All Physics Faculty Publications

Document Type

Article

Journal/Book Title/Conference

Journal of Geophysical Research: Atmospheres

Volume

120

Issue

18

Publisher

Blackwell Publishing Ltd

Publication Date

9-27-2015

First Page

9323

Last Page

9337

DOI

10.1002/2015JD023197

Abstract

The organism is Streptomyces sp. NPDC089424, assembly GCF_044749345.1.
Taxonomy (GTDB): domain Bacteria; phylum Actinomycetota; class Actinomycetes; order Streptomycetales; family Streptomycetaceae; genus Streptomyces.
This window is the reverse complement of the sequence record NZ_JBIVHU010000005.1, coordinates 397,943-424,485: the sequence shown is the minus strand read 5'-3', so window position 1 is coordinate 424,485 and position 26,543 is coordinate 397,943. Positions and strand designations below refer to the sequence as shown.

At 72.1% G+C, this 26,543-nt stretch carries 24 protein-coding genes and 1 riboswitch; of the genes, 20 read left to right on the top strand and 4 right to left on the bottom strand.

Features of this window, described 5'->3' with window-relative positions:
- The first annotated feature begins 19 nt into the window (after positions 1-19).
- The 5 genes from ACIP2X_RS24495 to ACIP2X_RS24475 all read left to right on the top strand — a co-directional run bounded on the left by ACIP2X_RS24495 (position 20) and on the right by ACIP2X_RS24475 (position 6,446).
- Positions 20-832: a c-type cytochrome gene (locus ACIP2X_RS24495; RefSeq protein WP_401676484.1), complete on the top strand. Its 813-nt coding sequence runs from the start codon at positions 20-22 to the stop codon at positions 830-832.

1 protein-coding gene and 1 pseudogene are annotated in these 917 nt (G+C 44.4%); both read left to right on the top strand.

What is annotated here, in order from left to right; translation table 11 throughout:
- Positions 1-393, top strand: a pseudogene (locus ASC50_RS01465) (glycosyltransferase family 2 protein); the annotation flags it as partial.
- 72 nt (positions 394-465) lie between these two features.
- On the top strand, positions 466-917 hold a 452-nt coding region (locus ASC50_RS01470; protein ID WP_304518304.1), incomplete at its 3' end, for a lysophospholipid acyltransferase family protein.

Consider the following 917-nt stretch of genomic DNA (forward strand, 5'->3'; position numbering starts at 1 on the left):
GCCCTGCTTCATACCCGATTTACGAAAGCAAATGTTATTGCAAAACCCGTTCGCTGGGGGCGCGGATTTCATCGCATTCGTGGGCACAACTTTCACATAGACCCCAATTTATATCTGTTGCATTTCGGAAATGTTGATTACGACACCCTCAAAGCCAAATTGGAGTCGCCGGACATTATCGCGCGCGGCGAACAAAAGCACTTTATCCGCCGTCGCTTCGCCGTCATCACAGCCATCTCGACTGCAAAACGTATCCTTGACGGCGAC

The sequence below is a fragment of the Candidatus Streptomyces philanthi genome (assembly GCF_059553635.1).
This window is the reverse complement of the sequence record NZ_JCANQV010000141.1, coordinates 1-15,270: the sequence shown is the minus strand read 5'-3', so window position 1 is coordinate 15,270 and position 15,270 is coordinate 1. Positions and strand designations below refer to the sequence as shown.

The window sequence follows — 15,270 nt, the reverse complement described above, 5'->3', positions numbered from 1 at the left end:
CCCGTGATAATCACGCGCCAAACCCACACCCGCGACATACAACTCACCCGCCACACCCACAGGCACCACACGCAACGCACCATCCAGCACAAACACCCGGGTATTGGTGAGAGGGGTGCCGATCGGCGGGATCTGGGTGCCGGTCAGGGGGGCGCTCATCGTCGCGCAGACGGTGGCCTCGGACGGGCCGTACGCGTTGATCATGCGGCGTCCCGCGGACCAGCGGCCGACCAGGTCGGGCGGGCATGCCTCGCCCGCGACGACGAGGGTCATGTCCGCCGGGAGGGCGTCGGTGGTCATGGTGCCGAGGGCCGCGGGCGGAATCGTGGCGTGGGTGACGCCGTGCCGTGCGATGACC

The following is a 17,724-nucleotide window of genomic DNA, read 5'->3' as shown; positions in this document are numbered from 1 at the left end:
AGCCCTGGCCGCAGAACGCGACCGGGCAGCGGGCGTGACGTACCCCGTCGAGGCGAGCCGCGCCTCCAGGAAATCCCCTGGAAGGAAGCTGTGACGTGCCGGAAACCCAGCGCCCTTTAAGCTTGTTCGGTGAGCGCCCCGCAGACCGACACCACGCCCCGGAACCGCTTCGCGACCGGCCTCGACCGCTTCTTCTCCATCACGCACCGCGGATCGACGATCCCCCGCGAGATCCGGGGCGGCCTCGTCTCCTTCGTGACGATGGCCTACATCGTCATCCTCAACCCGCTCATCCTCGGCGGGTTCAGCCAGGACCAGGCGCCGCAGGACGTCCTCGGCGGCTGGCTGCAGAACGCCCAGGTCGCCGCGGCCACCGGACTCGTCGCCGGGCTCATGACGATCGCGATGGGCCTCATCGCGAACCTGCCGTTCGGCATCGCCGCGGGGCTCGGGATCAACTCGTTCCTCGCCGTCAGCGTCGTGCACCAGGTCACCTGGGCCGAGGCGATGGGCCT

Observations performed with a Rayleigh lidar and an Advanced Mesosphere Temperature Mapper aboard the National Science Foundation/National Center for Atmospheric Research Gulfstream V research aircraft on 13 July 2014 during the Deep Propagating Gravity Wave Experiment (DEEPWAVE) measurement program revealed a large-amplitude, multiscale gravity wave (GW) environment extending from ~20 to 90 km on flight tracks over Mount Cook, New Zealand. Data from four successive flight tracks are employed here to assess the characteristics and variability of the larger- and smaller-scale GWs, including their spatial scales, amplitudes, phase speeds, and momentum fluxes. On each flight, a large-scale mountain wave (MW) having a horizontal wavelength ~200-300 km was observed. Smaller-scale GWs over the island appeared to correlate within the warmer phase of this large-scale MW. This analysis reveals that momentum fluxes accompanying small-scale MWs and propagating GWs significantly exceed those of the large-scale MW and the mean values typical for these altitudes, with maxima for the various small-scale events in the range ~20-105 m2 s-2. Key Points Mountain waves penetrate the mesosphere under suitable propagation conditions Small-scale gravity waves can attain very large momentum fluxes Occurrence of peak momentum fluxes is often dictated by multiscale environments. © 2015. American Geophysical Union. All Rights Reserved.

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